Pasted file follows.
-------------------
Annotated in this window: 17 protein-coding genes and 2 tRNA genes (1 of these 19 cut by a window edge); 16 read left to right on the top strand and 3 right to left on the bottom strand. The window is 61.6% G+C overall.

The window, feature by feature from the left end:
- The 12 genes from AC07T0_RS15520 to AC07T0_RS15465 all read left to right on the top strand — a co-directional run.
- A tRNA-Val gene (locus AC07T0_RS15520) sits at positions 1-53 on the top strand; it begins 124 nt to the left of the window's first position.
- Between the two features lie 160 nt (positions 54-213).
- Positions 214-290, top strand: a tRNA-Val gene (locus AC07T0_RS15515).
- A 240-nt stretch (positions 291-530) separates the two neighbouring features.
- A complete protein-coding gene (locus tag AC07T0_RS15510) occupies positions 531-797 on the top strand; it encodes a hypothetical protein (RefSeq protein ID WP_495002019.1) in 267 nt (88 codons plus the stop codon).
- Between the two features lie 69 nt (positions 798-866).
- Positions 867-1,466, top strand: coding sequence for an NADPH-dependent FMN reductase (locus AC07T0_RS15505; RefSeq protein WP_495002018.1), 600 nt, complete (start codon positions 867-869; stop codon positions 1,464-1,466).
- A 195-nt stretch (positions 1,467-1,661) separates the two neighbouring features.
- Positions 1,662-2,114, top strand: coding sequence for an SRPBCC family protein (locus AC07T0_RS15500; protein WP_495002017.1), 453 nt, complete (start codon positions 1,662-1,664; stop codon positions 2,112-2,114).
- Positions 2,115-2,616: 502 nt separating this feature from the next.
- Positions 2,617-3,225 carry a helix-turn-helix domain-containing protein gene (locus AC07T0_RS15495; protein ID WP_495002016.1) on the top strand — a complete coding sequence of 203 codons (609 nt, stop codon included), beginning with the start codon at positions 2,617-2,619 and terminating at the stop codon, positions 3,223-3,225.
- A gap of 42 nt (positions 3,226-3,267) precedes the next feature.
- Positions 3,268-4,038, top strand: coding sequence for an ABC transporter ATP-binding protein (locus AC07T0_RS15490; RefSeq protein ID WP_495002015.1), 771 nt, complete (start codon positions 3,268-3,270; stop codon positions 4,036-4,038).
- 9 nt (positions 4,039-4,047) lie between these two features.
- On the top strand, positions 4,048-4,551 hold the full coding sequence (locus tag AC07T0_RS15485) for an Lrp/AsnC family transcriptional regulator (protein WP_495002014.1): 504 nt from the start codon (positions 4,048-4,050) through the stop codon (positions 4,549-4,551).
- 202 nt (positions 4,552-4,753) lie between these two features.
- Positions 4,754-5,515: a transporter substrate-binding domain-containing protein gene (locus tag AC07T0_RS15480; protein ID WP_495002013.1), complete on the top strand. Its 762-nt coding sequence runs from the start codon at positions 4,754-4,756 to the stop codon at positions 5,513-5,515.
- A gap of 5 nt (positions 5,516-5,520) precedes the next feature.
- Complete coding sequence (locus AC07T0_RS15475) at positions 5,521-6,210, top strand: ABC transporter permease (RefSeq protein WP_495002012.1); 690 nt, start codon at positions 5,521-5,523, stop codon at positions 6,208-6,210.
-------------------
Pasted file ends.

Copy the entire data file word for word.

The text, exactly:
Annotated in this window: 17 protein-coding genes and 2 tRNA genes (1 of these 19 cut by a window edge); 16 read left to right on the top strand and 3 right to left on the bottom strand. The window is 61.6% G+C overall.

The window, feature by feature from the left end:
- The 12 genes from AC07T0_RS15520 to AC07T0_RS15465 all read left to right on the top strand — a co-directional run.
- A tRNA-Val gene (locus AC07T0_RS15520) sits at positions 1-53 on the top strand; it begins 124 nt to the left of the window's first position.
- Between the two features lie 160 nt (positions 54-213).
- Positions 214-290, top strand: a tRNA-Val gene (locus AC07T0_RS15515).
- A 240-nt stretch (positions 291-530) separates the two neighbouring features.
- A complete protein-coding gene (locus tag AC07T0_RS15510) occupies positions 531-797 on the top strand; it encodes a hypothetical protein (RefSeq protein ID WP_495002019.1) in 267 nt (88 codons plus the stop codon).
- Between the two features lie 69 nt (positions 798-866).
- Positions 867-1,466, top strand: coding sequence for an NADPH-dependent FMN reductase (locus AC07T0_RS15505; RefSeq protein WP_495002018.1), 600 nt, complete (start codon positions 867-869; stop codon positions 1,464-1,466).
- A 195-nt stretch (positions 1,467-1,661) separates the two neighbouring features.
- Positions 1,662-2,114, top strand: coding sequence for an SRPBCC family protein (locus AC07T0_RS15500; protein WP_495002017.1), 453 nt, complete (start codon positions 1,662-1,664; stop codon positions 2,112-2,114).
- Positions 2,115-2,616: 502 nt separating this feature from the next.
- Positions 2,617-3,225 carry a helix-turn-helix domain-containing protein gene (locus AC07T0_RS15495; protein ID WP_495002016.1) on the top strand — a complete coding sequence of 203 codons (609 nt, stop codon included), beginning with the start codon at positions 2,617-2,619 and terminating at the stop codon, positions 3,223-3,225.
- A gap of 42 nt (positions 3,226-3,267) precedes the next feature.
- Positions 3,268-4,038, top strand: coding sequence for an ABC transporter ATP-binding protein (locus AC07T0_RS15490; RefSeq protein ID WP_495002015.1), 771 nt, complete (start codon positions 3,268-3,270; stop codon positions 4,036-4,038).
- 9 nt (positions 4,039-4,047) lie between these two features.
- On the top strand, positions 4,048-4,551 hold the full coding sequence (locus tag AC07T0_RS15485) for an Lrp/AsnC family transcriptional regulator (protein WP_495002014.1): 504 nt from the start codon (positions 4,048-4,050) through the stop codon (positions 4,549-4,551).
- 202 nt (positions 4,552-4,753) lie between these two features.
- Positions 4,754-5,515: a transporter substrate-binding domain-containing protein gene (locus tag AC07T0_RS15480; protein ID WP_495002013.1), complete on the top strand. Its 762-nt coding sequence runs from the start codon at positions 4,754-4,756 to the stop codon at positions 5,513-5,515.
- A gap of 5 nt (positions 5,516-5,520) precedes the next feature.
- Complete coding sequence (locus AC07T0_RS15475) at positions 5,521-6,210, top strand: ABC transporter permease (RefSeq protein WP_495002012.1); 690 nt, start codon at positions 5,521-5,523, stop codon at positions 6,208-6,210.